Bangla Qawwali

Baul-Fakiri music has many variants including Bangla Qawwali, a genre heavily influenced by Sufism. It was nearly lost by the end of 19th Century and was revived by the Fakirs of Gorbhanga in Nadia in the early 2000s, with crucial support from a few researchers. By 2017, Bangla Qawwali had regained popularity and earned a place in the hearts and minds of young generations. Sufism in Bengal evolved from Chaitanyadev’s Bhakti Movement and Bauls and Fakirs are ‘Sufis of the East’. Bangla Qawwali is now a globally recognized, vibrant genre of Baul-Fakiri music.

Bangla Qawwali Featured Artists

History of Bangla Qawwali

‘Oli’ means someone close to God and ‘Qwal’ means words dedicated to God. Thus, ‘Qawwal’ is one who sings ‘Qawwali’. Sufi practitioners seek to be one with the divine through Qawwali songs.

Qawwali originated around 800 BC in Persia (modern Iran and Afghanistan). Around 1,100 BC, practitioners of this philosophy travelled to South Asia, Turkey and Uzbekistan. Originating in Greater Persia-Iran, Khorasan and Baghdad, Qawwali is sung at numerous Khankas, Dargahs and Mazars of South Asia. The genre reached India in 9th century, travelling through Herat, Nishapur, Kabul, Baluchistan, Kandahar, Samarkand, Bukhara and Tajikistan. Much before today’s ‘globalization’, Sufi songs were truly an international phenomenon.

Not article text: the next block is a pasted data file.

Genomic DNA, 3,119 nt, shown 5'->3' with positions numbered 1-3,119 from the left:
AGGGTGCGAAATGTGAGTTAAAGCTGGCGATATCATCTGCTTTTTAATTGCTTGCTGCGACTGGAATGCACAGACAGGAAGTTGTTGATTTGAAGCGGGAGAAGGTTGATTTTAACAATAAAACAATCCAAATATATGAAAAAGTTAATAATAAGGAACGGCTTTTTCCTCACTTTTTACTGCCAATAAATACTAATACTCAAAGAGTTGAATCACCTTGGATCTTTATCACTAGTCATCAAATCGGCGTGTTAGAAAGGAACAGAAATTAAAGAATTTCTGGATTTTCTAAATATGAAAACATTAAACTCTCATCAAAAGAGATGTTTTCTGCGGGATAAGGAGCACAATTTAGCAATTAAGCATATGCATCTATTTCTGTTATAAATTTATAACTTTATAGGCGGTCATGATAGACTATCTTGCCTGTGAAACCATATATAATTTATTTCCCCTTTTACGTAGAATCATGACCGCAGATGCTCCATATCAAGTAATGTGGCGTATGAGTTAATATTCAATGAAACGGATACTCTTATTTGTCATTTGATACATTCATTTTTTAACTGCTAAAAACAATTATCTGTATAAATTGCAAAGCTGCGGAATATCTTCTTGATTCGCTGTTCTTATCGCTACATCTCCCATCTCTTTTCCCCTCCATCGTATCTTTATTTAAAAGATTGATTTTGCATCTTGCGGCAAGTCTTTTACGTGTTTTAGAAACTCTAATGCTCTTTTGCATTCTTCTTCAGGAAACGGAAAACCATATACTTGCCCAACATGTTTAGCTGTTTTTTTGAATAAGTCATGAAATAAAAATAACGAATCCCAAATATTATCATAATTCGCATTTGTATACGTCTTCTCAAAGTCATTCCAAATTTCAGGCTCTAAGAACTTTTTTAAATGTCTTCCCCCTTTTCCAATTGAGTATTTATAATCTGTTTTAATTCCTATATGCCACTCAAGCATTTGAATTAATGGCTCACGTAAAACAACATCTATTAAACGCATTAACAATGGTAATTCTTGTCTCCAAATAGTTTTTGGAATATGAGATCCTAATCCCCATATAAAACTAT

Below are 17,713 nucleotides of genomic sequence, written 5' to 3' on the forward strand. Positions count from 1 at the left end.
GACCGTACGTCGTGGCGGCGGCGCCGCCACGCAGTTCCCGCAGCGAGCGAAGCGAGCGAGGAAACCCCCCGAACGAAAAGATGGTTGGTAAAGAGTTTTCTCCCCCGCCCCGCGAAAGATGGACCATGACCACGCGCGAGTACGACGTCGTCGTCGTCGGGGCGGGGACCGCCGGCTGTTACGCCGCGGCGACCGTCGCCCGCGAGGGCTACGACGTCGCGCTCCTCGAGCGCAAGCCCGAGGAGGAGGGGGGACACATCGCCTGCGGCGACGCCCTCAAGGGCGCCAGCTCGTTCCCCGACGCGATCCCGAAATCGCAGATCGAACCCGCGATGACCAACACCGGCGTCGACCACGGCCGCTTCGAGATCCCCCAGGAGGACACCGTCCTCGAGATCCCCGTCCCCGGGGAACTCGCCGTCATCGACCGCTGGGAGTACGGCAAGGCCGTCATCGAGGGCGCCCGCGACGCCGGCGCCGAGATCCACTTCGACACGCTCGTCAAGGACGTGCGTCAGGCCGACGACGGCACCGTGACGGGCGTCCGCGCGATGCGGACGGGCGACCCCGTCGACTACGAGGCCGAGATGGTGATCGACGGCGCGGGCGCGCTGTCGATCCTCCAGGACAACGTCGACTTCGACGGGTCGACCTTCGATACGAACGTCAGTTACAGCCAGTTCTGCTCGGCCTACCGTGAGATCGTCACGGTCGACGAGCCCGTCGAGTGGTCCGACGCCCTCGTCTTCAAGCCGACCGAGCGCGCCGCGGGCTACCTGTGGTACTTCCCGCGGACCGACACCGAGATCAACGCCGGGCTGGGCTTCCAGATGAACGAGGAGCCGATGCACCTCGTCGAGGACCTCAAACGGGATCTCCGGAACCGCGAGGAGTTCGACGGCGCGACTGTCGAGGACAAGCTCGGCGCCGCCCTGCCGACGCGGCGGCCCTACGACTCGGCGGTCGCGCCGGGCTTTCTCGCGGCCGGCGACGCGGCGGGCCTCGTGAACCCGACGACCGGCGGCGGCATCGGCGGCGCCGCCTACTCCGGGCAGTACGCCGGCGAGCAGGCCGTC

First among the Sufi saints to come to Bengal was Jalaluddin Tabria. It was during the reign of Lakshman Sen (1178–1206), who ruled for a few years before the conquest of Bengal by Turks. Though Sufis of the Chisti order are much ahead in influence and numbers in Bengal, the first to set foot in Bengal were those of Suhrawardi order. Sufi saints who came to Bengal in the later period included Moinuddin Chisti, Qutubuddin Bakhtiar Kati, Fariduddin Gajan-i-Sakar, Nizamuddin Auliya, Sarafuddin Ali Shah Kalandar, Badiduddin Shah Madar etc. After the Chistis, came the Kalandar and Madaria orders.

Initially, the songs of the Dargas of Nizamuddin and Ajmer Sharif had resemblance to Hindu Kirtan, Vedanta thoughts, and other historic and mythological anecdotes.